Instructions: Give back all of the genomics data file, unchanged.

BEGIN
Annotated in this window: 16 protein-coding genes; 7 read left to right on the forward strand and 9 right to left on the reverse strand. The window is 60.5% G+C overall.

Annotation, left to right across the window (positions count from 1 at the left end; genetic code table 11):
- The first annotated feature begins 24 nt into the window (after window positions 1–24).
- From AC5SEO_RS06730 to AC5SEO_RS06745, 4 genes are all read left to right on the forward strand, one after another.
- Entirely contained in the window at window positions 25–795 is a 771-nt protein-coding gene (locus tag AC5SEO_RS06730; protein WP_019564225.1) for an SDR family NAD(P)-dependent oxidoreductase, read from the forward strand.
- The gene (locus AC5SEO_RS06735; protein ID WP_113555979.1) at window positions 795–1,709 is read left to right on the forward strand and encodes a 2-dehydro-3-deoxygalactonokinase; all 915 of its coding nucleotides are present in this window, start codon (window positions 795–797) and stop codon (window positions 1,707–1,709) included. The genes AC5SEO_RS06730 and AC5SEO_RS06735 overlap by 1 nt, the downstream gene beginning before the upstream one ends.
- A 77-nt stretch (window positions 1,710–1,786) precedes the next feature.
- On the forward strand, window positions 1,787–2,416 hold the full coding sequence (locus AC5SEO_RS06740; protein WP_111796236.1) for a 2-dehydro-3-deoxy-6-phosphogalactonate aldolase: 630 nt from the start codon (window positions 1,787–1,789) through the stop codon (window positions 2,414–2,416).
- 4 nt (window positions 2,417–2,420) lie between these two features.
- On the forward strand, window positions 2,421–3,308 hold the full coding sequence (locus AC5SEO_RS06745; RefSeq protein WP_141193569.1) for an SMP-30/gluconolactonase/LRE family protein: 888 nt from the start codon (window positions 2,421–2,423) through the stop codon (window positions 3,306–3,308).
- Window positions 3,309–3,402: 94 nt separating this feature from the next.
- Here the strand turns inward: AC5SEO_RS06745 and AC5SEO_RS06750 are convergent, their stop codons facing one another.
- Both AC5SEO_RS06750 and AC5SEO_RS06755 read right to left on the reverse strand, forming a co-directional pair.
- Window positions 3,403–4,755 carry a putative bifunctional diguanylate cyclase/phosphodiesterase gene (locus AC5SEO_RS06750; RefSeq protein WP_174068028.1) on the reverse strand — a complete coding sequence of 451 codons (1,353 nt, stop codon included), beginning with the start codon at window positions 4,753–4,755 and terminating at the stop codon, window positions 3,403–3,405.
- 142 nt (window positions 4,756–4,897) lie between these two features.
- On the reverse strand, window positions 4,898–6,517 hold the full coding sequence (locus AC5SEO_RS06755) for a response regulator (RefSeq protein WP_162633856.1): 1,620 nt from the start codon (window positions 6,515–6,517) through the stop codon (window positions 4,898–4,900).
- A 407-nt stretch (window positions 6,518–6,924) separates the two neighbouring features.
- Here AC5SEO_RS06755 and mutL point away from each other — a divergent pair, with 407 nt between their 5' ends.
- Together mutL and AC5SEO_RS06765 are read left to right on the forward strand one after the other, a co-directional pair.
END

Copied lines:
Annotated in this window: 16 protein-coding genes; 7 read left to right on the forward strand and 9 right to left on the reverse strand. The window is 60.5% G+C overall.

Annotation, left to right across the window (positions count from 1 at the left end; genetic code table 11):
- The first annotated feature begins 24 nt into the window (after window positions 1–24).
- From AC5SEO_RS06730 to AC5SEO_RS06745, 4 genes are all read left to right on the forward strand, one after another.
- Entirely contained in the window at window positions 25–795 is a 771-nt protein-coding gene (locus tag AC5SEO_RS06730; protein WP_019564225.1) for an SDR family NAD(P)-dependent oxidoreductase, read from the forward strand.
- The gene (locus AC5SEO_RS06735; protein ID WP_113555979.1) at window positions 795–1,709 is read left to right on the forward strand and encodes a 2-dehydro-3-deoxygalactonokinase; all 915 of its coding nucleotides are present in this window, start codon (window positions 795–797) and stop codon (window positions 1,707–1,709) included. The genes AC5SEO_RS06730 and AC5SEO_RS06735 overlap by 1 nt, the downstream gene beginning before the upstream one ends.
- A 77-nt stretch (window positions 1,710–1,786) precedes the next feature.
- On the forward strand, window positions 1,787–2,416 hold the full coding sequence (locus AC5SEO_RS06740; protein WP_111796236.1) for a 2-dehydro-3-deoxy-6-phosphogalactonate aldolase: 630 nt from the start codon (window positions 1,787–1,789) through the stop codon (window positions 2,414–2,416).
- 4 nt (window positions 2,417–2,420) lie between these two features.
- On the forward strand, window positions 2,421–3,308 hold the full coding sequence (locus AC5SEO_RS06745; RefSeq protein WP_141193569.1) for an SMP-30/gluconolactonase/LRE family protein: 888 nt from the start codon (window positions 2,421–2,423) through the stop codon (window positions 3,306–3,308).
- Window positions 3,309–3,402: 94 nt separating this feature from the next.
- Here the strand turns inward: AC5SEO_RS06745 and AC5SEO_RS06750 are convergent, their stop codons facing one another.
- Both AC5SEO_RS06750 and AC5SEO_RS06755 read right to left on the reverse strand, forming a co-directional pair.
- Window positions 3,403–4,755 carry a putative bifunctional diguanylate cyclase/phosphodiesterase gene (locus AC5SEO_RS06750; RefSeq protein WP_174068028.1) on the reverse strand — a complete coding sequence of 451 codons (1,353 nt, stop codon included), beginning with the start codon at window positions 4,753–4,755 and terminating at the stop codon, window positions 3,403–3,405.
- 142 nt (window positions 4,756–4,897) lie between these two features.
- On the reverse strand, window positions 4,898–6,517 hold the full coding sequence (locus AC5SEO_RS06755) for a response regulator (RefSeq protein WP_162633856.1): 1,620 nt from the start codon (window positions 6,515–6,517) through the stop codon (window positions 4,898–4,900).
- A 407-nt stretch (window positions 6,518–6,924) separates the two neighbouring features.
- Here AC5SEO_RS06755 and mutL point away from each other — a divergent pair, with 407 nt between their 5' ends.
- Together mutL and AC5SEO_RS06765 are read left to right on the forward strand one after the other, a co-directional pair.